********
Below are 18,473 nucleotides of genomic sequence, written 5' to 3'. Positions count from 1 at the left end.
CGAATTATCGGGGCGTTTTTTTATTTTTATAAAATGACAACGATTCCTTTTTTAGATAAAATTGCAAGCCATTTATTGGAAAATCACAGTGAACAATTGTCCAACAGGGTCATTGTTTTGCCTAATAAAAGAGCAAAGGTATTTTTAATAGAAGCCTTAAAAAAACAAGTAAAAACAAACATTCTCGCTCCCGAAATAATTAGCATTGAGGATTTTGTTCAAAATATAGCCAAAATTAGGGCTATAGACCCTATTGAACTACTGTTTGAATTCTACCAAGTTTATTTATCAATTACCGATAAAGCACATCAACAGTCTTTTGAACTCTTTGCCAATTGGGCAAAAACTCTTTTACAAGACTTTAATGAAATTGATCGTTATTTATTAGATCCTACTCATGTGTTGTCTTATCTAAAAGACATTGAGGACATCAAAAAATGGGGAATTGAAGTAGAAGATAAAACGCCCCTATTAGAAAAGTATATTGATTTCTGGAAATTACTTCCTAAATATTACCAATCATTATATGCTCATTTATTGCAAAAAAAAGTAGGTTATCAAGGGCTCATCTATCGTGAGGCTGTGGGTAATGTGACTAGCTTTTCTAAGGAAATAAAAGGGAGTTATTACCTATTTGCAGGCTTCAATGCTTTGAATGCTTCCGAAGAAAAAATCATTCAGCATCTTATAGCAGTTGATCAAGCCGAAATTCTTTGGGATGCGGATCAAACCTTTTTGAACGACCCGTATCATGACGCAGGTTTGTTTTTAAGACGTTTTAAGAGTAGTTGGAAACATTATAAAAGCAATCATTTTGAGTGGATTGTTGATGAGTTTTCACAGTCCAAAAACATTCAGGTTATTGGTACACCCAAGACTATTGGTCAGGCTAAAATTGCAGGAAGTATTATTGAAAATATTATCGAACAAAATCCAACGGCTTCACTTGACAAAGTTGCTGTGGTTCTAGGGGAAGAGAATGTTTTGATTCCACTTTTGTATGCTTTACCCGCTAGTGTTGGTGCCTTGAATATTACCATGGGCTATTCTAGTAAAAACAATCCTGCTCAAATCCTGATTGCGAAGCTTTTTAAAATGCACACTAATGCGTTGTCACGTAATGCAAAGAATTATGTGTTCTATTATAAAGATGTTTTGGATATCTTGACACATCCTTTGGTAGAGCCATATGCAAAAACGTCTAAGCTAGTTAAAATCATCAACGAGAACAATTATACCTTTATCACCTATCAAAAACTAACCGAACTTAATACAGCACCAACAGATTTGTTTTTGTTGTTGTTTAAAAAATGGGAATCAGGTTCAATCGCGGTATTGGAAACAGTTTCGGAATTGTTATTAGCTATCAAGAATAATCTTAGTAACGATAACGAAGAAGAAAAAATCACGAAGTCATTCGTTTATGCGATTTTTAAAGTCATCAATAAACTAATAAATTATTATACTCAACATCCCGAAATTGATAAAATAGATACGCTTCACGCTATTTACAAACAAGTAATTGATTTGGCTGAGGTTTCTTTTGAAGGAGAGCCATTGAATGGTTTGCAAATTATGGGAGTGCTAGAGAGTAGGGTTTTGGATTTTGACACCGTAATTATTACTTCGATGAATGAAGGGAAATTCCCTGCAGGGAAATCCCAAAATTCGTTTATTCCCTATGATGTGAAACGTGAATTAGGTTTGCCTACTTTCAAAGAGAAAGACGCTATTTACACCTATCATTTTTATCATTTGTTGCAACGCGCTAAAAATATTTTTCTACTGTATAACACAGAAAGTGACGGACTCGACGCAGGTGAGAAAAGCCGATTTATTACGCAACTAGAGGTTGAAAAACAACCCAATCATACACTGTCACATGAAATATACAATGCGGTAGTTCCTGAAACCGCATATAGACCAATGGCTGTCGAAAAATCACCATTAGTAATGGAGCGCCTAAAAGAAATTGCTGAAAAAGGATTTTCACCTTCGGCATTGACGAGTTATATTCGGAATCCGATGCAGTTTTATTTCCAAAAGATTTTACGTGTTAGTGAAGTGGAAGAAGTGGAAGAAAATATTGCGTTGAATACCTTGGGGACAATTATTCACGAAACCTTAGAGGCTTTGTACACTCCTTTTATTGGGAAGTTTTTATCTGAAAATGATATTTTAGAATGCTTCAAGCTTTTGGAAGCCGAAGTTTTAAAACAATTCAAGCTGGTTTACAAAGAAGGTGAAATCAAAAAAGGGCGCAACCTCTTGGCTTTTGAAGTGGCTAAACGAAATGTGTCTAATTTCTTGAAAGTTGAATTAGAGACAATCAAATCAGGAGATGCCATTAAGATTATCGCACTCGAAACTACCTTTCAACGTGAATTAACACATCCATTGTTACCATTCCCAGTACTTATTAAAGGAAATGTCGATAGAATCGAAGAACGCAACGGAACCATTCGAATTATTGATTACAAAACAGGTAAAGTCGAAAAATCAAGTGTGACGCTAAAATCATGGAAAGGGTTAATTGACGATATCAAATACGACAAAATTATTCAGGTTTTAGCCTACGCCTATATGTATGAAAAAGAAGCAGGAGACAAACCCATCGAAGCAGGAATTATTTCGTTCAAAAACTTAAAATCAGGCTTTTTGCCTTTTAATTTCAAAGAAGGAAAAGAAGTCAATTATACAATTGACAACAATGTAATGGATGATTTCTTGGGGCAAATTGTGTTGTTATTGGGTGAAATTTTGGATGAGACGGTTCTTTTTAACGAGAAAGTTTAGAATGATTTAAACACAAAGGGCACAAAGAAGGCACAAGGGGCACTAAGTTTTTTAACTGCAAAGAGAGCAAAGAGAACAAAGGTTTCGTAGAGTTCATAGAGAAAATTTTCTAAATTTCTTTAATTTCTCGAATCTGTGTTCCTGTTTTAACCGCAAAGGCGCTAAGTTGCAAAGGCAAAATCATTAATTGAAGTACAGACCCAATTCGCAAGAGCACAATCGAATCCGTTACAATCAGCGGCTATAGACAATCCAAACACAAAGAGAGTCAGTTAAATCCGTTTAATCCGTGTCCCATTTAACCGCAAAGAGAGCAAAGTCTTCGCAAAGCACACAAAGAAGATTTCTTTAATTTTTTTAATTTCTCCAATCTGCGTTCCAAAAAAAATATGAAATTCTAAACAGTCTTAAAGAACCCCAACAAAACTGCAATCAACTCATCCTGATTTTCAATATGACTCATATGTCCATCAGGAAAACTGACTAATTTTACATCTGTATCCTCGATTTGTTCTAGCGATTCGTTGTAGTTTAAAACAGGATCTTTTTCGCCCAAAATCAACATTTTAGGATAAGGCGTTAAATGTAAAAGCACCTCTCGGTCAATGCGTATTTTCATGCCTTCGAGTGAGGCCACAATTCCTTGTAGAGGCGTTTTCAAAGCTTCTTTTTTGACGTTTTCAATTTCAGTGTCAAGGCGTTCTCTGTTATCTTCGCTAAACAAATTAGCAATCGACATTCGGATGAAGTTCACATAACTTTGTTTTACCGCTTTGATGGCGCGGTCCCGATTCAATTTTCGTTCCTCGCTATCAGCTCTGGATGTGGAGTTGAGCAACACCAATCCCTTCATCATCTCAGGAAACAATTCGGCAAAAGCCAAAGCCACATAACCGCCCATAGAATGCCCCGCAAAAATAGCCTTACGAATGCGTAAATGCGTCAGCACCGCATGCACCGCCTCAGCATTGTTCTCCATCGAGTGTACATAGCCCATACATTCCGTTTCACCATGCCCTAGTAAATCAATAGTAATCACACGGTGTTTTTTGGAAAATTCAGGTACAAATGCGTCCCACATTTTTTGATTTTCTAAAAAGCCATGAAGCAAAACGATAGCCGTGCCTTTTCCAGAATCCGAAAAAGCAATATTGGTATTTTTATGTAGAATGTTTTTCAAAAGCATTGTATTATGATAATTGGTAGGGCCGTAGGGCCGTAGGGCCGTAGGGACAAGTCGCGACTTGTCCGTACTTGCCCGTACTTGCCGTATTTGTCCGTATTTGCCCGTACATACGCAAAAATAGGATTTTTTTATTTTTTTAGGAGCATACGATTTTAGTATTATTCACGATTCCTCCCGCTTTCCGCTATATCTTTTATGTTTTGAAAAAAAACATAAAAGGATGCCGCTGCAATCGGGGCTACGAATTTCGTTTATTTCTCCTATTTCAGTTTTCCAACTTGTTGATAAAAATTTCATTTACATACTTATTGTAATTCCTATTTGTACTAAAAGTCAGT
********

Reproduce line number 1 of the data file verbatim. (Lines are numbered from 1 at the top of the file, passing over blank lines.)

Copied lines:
Below are 18,473 nucleotides of genomic sequence, written 5' to 3'. Positions count from 1 at the left end.